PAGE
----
Papua, blessed with bountiful natural resources but lagging behind other regions in terms of economic growth, is attracting new investors. Historically one of Indonesia's poorest and least developed provinces, an increase in spending on infrastructure and rural development is set to open up new areas for investment, particularly in the plantations business.
One of the factors highlighted as a means to counter adverse economic conditions in Indonesia's poorer areas has been the promotion of investment at the local and regional levels. Accordingly, government figures show that the overall expenditure budget allocated to the regions rose from Rp150.5trn ($3.6trn) in 2005 to Rp226.2trn in 2006 and Rp252.5trn in 2007. It is estimated to reach Rp271.8trn in 2008, a 7.6% increase year-on-year. Not only is the government spending more money on regions but it is determined to use these funds more effectively.
Indeed, while 70% of Papua's budget was consumed by the state apparatus in 2006, this amount has been reduced to 27% in 2007 and 2008, out of a total budget of Rp21trn for Papua in 2008.
While the logging, mining and hydrocarbons sectors have traditionally been the most important sectors of Papua's economy (the mining and energy sector makes up 69% of gross regional domestic product expenditure in Papua), Barnabas Suebu, the governor of Papua, is keen to promote diversification by supporting plantations projects and developing power infrastructure.
The development of palm oil plantations to feed the growing biofuel industry is a top priority for Indonesia. President Yudhoyono announced in early 2007 his intention of attracting $22bn in investment into the palm oil industry in Papua.
The central government has an ambitious plan to open up 5m ha of land for the plantations industry, predominantly palm oil and cassava, dedicated to the biofuel industry.
The highest estimate for available land for palm plantations is set at slightly over 9m ha. This is three times more than any other single province in Indonesia. The central government argues that none of this land is covered with rainforest.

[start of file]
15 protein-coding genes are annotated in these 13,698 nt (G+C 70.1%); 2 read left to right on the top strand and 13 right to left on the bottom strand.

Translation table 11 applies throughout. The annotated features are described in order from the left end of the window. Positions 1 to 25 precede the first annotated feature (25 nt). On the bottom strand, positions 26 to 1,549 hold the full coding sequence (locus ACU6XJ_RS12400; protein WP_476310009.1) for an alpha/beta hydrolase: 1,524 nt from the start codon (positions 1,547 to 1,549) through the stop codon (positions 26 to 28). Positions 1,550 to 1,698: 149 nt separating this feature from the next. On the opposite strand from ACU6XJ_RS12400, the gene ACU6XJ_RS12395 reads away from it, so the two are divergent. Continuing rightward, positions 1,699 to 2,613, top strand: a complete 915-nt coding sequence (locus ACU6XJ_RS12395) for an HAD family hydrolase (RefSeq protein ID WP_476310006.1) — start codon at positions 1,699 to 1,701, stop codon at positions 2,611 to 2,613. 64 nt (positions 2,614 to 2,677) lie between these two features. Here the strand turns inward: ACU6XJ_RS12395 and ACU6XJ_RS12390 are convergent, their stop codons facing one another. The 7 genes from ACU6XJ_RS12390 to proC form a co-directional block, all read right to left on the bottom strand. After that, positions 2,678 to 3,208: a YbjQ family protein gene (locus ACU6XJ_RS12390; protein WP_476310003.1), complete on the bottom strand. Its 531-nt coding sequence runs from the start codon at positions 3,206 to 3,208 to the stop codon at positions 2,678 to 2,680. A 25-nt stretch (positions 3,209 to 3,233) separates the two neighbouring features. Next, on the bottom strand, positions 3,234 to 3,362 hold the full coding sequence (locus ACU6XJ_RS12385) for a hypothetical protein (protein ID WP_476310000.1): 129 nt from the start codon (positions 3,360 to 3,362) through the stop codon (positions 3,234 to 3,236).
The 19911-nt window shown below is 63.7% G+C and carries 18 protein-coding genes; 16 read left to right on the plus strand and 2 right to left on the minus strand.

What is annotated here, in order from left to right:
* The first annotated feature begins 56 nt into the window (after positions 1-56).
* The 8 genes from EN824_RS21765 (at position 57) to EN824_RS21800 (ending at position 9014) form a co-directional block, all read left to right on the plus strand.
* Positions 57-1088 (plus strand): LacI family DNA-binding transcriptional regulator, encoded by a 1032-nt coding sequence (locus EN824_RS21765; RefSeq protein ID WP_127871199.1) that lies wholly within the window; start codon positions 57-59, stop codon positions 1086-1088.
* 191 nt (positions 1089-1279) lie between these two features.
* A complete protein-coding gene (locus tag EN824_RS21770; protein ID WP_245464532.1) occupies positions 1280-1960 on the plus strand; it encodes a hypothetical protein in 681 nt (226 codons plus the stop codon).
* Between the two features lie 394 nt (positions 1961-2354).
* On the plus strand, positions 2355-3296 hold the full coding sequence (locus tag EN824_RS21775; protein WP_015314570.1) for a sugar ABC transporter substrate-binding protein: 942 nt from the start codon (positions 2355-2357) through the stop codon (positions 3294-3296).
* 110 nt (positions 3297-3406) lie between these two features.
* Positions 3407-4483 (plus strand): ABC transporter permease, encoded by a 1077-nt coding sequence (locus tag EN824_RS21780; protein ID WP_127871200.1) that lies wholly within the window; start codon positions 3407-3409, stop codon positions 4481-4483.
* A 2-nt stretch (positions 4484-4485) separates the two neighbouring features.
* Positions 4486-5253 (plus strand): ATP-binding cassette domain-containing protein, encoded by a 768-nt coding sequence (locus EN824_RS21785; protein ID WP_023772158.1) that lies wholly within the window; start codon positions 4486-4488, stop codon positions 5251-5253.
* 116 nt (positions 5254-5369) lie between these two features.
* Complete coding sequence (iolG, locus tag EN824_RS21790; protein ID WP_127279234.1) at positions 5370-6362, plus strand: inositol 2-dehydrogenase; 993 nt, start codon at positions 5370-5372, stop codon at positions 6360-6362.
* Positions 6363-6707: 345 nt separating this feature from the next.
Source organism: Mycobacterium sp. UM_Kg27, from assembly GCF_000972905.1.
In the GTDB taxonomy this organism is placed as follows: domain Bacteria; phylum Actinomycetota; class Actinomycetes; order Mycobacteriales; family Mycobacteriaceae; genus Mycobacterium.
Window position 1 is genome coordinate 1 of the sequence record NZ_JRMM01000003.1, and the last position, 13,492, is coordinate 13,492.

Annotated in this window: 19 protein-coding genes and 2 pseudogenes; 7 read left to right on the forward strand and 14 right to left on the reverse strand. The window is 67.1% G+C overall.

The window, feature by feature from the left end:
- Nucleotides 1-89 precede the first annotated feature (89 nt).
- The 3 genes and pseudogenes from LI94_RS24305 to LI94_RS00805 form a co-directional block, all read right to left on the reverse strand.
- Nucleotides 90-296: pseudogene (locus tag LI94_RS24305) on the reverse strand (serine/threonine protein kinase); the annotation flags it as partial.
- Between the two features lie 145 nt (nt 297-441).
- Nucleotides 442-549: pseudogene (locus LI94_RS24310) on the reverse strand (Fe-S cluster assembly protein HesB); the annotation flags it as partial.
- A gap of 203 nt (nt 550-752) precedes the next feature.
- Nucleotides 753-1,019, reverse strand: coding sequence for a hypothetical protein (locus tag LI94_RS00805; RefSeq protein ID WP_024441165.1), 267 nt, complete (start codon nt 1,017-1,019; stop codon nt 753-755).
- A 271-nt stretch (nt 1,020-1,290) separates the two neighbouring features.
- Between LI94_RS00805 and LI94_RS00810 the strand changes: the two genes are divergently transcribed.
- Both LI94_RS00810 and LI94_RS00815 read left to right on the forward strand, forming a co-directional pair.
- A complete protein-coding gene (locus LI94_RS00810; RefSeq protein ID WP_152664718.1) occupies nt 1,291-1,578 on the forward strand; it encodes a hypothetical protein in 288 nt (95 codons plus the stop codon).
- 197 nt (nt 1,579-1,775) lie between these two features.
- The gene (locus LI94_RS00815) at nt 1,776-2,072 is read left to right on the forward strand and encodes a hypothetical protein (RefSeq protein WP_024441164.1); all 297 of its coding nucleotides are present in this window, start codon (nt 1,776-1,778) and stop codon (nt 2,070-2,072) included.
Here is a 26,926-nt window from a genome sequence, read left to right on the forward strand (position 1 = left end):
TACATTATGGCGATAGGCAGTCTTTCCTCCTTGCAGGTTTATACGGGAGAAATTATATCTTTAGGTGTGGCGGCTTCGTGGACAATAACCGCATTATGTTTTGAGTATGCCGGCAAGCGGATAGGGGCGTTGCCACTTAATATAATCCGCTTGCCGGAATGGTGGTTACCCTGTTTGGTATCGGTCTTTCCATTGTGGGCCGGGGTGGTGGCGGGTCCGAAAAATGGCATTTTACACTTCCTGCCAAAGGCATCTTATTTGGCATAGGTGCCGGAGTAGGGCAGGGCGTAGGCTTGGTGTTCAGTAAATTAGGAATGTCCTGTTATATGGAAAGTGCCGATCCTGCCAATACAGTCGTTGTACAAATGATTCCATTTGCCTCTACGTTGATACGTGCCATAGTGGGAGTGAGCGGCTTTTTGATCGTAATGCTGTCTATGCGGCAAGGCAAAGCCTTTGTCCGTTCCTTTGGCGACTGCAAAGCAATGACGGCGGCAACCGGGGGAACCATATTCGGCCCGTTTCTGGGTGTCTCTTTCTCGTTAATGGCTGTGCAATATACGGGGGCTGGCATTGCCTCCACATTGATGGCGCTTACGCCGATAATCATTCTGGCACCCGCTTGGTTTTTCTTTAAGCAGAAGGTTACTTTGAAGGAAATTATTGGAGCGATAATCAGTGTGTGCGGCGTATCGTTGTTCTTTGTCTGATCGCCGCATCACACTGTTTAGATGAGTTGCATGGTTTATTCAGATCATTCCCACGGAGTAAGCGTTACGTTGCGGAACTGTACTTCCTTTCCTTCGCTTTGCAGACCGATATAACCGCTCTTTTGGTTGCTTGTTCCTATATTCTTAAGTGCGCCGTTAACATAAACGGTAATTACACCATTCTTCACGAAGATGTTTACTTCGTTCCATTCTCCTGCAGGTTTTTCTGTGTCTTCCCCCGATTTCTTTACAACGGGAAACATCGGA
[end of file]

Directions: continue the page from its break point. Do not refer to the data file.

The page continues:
A number of groups have already expressed their interest, or signed MoUs for the development of plantations in what Governor Suebu has called 'the sleeping giant'.
Two Indonesian groups, Sinar Mas and Medco Energi, have already signed agreements, while Malaysian-based Felda is said to be finalising negotiations.
Sinar Mas Agro Resources and Technology, in a venture with China National Offshore Oil and Hong Kong Energy, announced in January 2007 their aim to clear 1.2m ha of forests in Boven Digul, Merauke and Mappi regencies for palm-oil plantations. They have already signed a concession to develop 200 000 ha of plantations in each of the three districts. With an overall investment of $5bn, divided equally between Papua and Kalimantan plantations, the produce is geared towards supporting the domestic biofuel industry.
Medco Energi is also seeking land in Papua to develop its biofuel business by developing 100 000 ha of land in Papua, with more likely to follow.
There have also been reports in the local press, as yet unconfirmed, of feasibility studies being undertaken by a number of regional players in Papua's plantations sector. Thus Malaysia's Genting Bhd is said to be planning $3bn for 400 000 ha of plantations. Meanwhile Indonesia-based Muting Mekar Hijau is eyeing 540 000 ha for palm oil and sugar, Rajawali Corporation is looking at investments in Keerom district and Indomal is said to be assessing 300 000 ha for palm oil in Merauke.
Suebu has estimated that the development of 2m ha of plantations in Papua would bring work to 250 000 households.
While the development of the biofuels industry will appeal to countries like Indonesia keen to diversify energy provision away from hydrocarbons, the emerging international market for carbon credits is also proving attractive for Papua.
Governor Suebu won a major victory at the Bali conference on climate change in late 2007. The province is keen to sell carbon credits for avoided deforestation to companies seeking to offset their carbon footprint elsewhere in their operations. Indeed carbon credits are already traded on a number of exchanges in Europe and the US, for example through the Chicago climate exchange. Credits in the EU alone are valued at close to $27 a tonne of carbon dioxide.
As a result, Bank Indonesia, the central bank, forecast 7% growth in the province for 2008, above the national goal of 6% set by the World Bank.
"With sufficient political will, regencies have the capacity to develop their own regions and use their capital productively," Agung Pambudhi told OBG. "It is a matter of good local governance and transparency: poorer districts are as capable of attracting investment as are rich ones."